Using common cultural motifs (rags-­to-riches, risk taking and social mobility) and tropes (metaphor), Catano leads the reader through a plethora of different literary genres, such as bourgeoisie novels, dime novels and biographies, charting the changing yet dominant myth of masculinity. He provides in-­depth analysis of the biographies of such people as Andrew Carnegie, drawing out themes relating to men's love of work and masculine questing. In examining history, myth and self-making, Catano makes an important contribution to how we read entrepreneurship per se from a cultural perspective by illustrating how the myth has evolved in literature over 300 years from pioneers to corporate entrepreneurs, taking account of class-based taxonomies. He demonstrates how the myth alters to accommodate working-class craftsmanship and the entrepreneurial doxa of middle-class values. The spirit of enterprise and thus entrepreneurship changes with each generation, while paradoxically remaining constant. Catano is referring to a process of cultural rewriting to accommodate changing cultural identities.

Despite my assertion that this is a book for men about men, it goes deeper than that, and I would encourage feminist scholars of entrepreneurship to read these stories. I look forward one day to reading the sequel, Femininity and the Self-Made Woman.

This book will help international readers to understand the American psyche in relation to entrepreneurship and will also act as an inspirational template for mapping the influence of ideology and doxa on the enterprise cultures of their own countries. Cultural rhetoric does influence perceptions and the formation of entrepreneurial attitudes, and Catano appreciates that the rhetorical constructedness of masculinity is inseparable from the rhetoric of the self-enterprising.

One could undoubtedly pick out flaws in the text, and in particular the section on Oedipal influences. Freudian teachings either resonate with you, or they do not. It would be pointless to dwell on what the book does not do, because Catano is not a scholar of entrepreneurship per se. Nevertheless, he makes a strong contribution by sticking to what he knows best - literature. He is but one of the voices at the margins of entrepreneurship that deserve to be listened to and learned from.

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Product Details

  • ISBN-13: 9780809323951
  • Publisher: Southern Illinois University Press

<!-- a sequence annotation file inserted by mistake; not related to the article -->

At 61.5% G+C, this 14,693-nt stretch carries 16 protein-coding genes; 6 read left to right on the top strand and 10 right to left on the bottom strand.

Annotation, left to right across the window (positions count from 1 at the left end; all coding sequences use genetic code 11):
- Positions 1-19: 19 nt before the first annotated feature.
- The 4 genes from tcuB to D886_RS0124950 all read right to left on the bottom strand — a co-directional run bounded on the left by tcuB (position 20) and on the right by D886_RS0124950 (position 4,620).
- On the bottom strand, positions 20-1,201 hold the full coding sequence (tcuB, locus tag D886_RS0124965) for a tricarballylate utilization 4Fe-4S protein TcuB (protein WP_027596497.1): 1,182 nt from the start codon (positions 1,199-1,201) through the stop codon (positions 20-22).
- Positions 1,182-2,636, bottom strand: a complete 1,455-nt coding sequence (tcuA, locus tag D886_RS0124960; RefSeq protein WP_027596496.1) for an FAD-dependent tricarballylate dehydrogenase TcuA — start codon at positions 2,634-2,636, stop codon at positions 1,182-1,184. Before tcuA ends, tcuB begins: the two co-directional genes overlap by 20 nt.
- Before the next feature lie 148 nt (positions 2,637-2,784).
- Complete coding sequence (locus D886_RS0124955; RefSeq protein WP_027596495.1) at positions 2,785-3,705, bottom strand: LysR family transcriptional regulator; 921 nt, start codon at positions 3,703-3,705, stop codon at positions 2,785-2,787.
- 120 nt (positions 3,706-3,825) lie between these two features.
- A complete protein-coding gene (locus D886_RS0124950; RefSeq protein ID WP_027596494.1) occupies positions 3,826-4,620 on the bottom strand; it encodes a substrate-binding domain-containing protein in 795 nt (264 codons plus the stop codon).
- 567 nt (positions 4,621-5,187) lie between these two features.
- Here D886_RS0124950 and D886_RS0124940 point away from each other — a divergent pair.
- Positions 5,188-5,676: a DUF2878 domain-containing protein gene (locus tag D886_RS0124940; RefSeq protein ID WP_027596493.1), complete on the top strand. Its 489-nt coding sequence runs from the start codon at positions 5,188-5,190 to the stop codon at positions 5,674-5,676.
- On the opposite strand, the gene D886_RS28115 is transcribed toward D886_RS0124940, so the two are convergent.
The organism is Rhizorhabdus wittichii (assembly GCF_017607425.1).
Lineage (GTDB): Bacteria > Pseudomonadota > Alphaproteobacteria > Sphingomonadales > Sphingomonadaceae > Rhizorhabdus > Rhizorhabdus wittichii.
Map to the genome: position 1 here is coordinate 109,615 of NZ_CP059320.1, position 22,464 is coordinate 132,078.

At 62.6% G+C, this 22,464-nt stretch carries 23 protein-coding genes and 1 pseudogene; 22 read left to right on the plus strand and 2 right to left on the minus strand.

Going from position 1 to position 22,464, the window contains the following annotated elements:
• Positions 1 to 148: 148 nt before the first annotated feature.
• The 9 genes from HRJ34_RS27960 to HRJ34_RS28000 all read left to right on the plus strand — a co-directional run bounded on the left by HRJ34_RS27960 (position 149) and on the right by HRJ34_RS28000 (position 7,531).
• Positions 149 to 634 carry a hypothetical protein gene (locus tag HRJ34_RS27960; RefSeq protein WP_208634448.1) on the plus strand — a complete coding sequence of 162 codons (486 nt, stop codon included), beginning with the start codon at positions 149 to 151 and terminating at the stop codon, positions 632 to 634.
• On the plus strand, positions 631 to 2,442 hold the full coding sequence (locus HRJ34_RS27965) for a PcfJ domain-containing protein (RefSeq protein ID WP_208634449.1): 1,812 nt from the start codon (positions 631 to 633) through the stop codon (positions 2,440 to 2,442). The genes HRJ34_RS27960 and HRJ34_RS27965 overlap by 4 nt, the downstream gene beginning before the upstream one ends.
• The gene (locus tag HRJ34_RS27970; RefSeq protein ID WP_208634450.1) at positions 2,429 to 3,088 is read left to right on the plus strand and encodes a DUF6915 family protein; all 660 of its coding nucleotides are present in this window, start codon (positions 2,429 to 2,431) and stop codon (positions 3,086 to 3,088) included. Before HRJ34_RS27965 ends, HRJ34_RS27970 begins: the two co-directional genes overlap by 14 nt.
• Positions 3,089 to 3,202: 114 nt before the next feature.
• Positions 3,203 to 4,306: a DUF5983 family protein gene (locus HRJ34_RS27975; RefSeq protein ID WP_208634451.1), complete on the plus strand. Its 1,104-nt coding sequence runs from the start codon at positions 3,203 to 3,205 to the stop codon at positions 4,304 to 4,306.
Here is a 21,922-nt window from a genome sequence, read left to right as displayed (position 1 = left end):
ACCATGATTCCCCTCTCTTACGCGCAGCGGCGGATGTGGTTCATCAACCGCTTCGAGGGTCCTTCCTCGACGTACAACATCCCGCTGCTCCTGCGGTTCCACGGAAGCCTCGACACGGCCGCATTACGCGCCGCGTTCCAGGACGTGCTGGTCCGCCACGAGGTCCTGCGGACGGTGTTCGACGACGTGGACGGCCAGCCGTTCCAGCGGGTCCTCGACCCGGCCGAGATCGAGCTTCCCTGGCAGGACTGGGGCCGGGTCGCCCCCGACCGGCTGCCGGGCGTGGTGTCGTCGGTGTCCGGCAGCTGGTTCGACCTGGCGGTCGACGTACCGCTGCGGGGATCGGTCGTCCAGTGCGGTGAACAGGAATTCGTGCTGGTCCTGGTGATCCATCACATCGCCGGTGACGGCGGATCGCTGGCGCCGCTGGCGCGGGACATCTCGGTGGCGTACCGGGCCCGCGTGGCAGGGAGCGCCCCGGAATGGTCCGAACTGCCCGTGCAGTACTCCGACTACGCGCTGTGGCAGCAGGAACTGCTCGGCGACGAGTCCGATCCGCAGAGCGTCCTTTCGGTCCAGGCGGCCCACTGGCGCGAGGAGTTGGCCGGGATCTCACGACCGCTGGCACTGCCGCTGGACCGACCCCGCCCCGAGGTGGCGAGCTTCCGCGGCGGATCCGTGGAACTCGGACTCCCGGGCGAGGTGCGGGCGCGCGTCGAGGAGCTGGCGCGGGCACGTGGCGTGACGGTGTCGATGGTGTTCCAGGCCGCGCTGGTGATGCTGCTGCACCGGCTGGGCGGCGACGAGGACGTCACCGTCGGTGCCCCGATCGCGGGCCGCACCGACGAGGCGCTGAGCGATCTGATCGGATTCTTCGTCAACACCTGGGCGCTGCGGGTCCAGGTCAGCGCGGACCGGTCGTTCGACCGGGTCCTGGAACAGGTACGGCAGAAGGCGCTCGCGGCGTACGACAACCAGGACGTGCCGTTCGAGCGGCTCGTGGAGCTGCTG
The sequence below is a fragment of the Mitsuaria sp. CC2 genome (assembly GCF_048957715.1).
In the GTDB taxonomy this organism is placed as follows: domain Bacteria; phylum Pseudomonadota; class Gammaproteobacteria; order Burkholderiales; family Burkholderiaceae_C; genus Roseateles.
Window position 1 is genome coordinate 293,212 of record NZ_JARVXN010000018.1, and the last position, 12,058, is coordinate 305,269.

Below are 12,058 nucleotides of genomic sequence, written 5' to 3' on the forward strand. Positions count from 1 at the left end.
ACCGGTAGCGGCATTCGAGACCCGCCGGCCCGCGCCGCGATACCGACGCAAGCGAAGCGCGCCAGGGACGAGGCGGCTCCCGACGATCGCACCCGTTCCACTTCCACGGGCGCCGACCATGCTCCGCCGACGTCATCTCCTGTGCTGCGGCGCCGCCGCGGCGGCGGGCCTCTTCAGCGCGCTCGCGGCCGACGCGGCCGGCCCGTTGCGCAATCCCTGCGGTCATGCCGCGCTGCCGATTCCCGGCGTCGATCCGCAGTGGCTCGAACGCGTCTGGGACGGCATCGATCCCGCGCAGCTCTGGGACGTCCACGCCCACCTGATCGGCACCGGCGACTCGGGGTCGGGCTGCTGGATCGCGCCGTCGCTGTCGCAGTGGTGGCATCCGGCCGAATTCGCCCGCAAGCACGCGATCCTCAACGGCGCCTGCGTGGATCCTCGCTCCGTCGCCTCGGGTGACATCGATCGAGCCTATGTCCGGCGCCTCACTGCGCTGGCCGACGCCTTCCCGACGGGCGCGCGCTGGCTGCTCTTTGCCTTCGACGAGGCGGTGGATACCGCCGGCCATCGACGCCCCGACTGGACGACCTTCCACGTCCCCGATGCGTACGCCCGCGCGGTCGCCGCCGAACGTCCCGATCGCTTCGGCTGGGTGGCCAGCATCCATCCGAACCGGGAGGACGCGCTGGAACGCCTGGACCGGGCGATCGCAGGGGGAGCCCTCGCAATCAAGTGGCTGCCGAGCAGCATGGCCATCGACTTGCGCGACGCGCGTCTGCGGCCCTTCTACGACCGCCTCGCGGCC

• Publication date: 10/28/2001
  • Edition description: 1st Edition
  • Edition number: 3
  • Pages: 288
  • Lexile: 1500L (what's this?)
  • Product dimensions: 6.00 (w) x 9.00 (h) x 0.80 (d)

Meet the Author

James V. Catano, professor of English at Louisiana State University and a member of the women’s and gender studies program, is the coordinator of the Writing and Culture Concentration. He is the author of Language, History, Style: Leo Spitzer and the Critical Tradition.  

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Table of Contents

Acknowledgments
Introduction 1
1 Effective Rhetoric/Rhetorical Effects: Maintaining Masculinity 16
Oedipal and Preoedipal Rhetoric 17
Contemporary Perspectives on Rhetoric and Myth 24
2 Dominant Myths/Myths of Domination: Masculinity and Agency 35
Society and Agency, Subjects and Self-Making 36
Language, Psychoanalysis, and Rhetoric 45
Social Myths and Sadomasochism 50
3 A Father Is Being Beaten: History-Making Selves and Self-Making Histories 58
Andrew Carnegie and Middle-Class Myth 60
The Family Romance 62
Workplace Ethos 71
Maintaining Doxa Through Mythic Variation 84
4 Beyond the Buddy Principle: Individual Struggle and Masculine Solidarity 89
Work Shifts/Mythic Shifts 91
Whittaker's Larry Locke: A Story of Labor and Capital 94
Sadomasochism and Self-Making 102
Solidarity, Mutuality, and Unionization 105
Intimacy and Dependency 115
5 Moving Up or Moving Out: Separation, Mobility, Agency 121
Journeyman/Craftsman Masculinity 122
Company Men and Corporate Power 131
Immigration and Agency 139
Ethnicity and Race 143
6 Tapping the Heat: Race, Racism, and Erasure 152
Frederick Douglass's Rhetorics 154
Racism in the Steel Industry 159
Race and Self-Making, Separation and Sadism 165
Race and the Collapse of Steel 171
Self-Making as Self-Erasure 176
7 Making New Metal from Old: Retooling the Self-Made Man 187
Anti-institutionalism 190
Talking the Talk 199
Walking the Walk 203
Solidarity, Risk Taking, and Hot Metal Men 207
Notes 219
Works Cited 259
Index 271